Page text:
But for as much as NAWBO has benefitted from her tireless work, it’s also provided Cassandra and her business with a much-needed support system that has opened doorways once thought impossible. “For me, NAWBO has given me an additional layer of leadership skills and has allowed me to be able to give back to the community as a whole,” Cassandra says. “It’s so great having so many different women in so many different industries helping you grow and succeed and the level of support from other women and the Board has been overwhelming. At the end of the day, it’s about women lifting other women to be able to reach that next level of success.”
With chapter presidency right around the corner, Cassandra picked the brain of current chapter president Jennifer Dickerson during this year’s WBC in Spokane and met with several other chapters to help get a feel for her approach to 2019, which she expects to be a great one. “I’m blessed to be able to sit back for the next nine months and really think about planning and what the Orlando chapter will look like in 2019-2020,” she says. “We’re in a really cool space right now where we have awesome diversity and everybody is established. As presidential elect, I’m very fortunate to have a great powerful board behind me and great things already planned for next year.”
From New Member to Chapter President: How Cassandra Did It in Two Years
“My biggest tip is to communicate with your existing leadership structure within the organization. Ask really great questions about what the return on investment is, what skillset is needed, what hole needs to be filled and what value needs to be added. For me, I just jumped on board and tried to help in any way I could.”
Going the Extra Mile on Cyber Security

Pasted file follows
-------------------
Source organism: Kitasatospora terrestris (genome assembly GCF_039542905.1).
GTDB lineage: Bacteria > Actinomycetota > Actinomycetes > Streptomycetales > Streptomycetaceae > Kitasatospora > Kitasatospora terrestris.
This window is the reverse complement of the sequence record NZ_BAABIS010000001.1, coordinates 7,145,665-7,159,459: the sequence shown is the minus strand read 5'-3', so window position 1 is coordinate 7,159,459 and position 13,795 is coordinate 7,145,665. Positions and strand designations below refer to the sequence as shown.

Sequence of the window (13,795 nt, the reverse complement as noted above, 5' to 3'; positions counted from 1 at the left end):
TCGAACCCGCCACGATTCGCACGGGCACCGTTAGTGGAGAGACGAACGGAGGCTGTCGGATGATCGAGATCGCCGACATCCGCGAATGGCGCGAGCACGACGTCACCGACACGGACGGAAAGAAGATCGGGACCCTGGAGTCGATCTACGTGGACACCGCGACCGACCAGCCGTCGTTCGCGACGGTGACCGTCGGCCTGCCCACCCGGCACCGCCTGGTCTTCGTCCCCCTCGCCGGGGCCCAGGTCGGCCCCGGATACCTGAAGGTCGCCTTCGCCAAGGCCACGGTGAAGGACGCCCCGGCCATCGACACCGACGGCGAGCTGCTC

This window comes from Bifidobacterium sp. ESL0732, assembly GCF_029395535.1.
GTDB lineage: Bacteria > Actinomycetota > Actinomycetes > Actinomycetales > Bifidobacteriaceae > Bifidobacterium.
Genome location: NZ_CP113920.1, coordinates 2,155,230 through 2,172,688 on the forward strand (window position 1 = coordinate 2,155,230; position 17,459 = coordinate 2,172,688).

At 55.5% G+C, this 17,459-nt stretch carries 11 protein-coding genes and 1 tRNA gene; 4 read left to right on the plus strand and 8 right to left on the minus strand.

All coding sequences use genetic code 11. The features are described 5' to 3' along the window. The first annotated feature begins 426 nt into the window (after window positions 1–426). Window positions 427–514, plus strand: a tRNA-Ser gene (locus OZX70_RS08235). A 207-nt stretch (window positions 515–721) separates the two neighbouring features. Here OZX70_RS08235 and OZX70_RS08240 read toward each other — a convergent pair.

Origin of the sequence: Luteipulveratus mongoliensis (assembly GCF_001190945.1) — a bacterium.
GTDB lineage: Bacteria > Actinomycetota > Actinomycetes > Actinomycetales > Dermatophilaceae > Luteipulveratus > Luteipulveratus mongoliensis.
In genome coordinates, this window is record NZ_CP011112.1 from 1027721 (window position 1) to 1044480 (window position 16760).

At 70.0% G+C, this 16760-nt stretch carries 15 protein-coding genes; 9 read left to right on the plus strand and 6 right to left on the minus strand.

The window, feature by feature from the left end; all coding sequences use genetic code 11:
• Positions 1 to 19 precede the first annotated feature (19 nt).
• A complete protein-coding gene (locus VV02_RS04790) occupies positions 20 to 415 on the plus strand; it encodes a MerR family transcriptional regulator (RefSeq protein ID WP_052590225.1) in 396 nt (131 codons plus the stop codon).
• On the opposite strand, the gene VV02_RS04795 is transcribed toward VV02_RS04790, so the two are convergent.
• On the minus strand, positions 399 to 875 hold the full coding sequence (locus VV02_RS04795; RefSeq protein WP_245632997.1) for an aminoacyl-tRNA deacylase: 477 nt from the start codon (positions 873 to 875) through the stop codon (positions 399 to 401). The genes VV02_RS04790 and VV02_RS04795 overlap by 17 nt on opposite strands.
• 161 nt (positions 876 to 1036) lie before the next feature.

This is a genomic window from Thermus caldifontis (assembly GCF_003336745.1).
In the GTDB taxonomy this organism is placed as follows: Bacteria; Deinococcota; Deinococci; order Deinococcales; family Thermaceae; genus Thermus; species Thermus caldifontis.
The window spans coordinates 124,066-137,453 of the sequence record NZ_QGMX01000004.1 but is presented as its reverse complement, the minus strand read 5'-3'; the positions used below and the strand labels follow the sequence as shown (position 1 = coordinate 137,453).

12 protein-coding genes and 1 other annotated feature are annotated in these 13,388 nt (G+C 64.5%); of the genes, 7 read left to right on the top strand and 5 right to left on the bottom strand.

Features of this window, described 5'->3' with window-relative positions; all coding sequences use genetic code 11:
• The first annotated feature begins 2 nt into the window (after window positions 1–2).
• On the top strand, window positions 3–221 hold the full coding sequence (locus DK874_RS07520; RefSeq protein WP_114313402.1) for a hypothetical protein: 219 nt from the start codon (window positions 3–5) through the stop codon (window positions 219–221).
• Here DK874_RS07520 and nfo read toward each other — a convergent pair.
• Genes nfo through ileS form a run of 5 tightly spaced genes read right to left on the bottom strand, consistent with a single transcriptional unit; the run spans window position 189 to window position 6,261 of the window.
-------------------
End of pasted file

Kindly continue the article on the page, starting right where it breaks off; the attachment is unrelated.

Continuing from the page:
As someone who has studied and worked in technology and entertainment law for more than 20 years, Cassandra knows first-hand the importance of cyber security and always covering your bases to ensure valuable information isn’t compromised. Her experience has allowed her to see the evolution of cyber attacks, dating back to the 1990s when hackers stole people’s domain names to hold them hostage. “Now, it’s far from just website addresses that hackers are stealing,” she says. “Cyber security is a huge space, so you have to be proactive so you don’t have to send an awkward letter to clients that there was information compromised and you’re not sure where it went.”
According to Cassandra, it’s easy for small business owners in particular to think they’re safe since they’re not the size of Facebook or Google. In fact, it’s usually the small- to-mid-sized businesses that hackers love to target most since many don’t have a full-time tech team on staff but they do have enough information available to make it worth stealing.
Some of the many ways Cassandra keeps her own personal and professional data protected is by keeping the laptop that holds her business information disconnected from the internet in order to avoid hackers stealing her valuable information. She also backs up her computer on a physical hard drive at least once a week so that she’s in a position where she can access any data from a local, protected resource.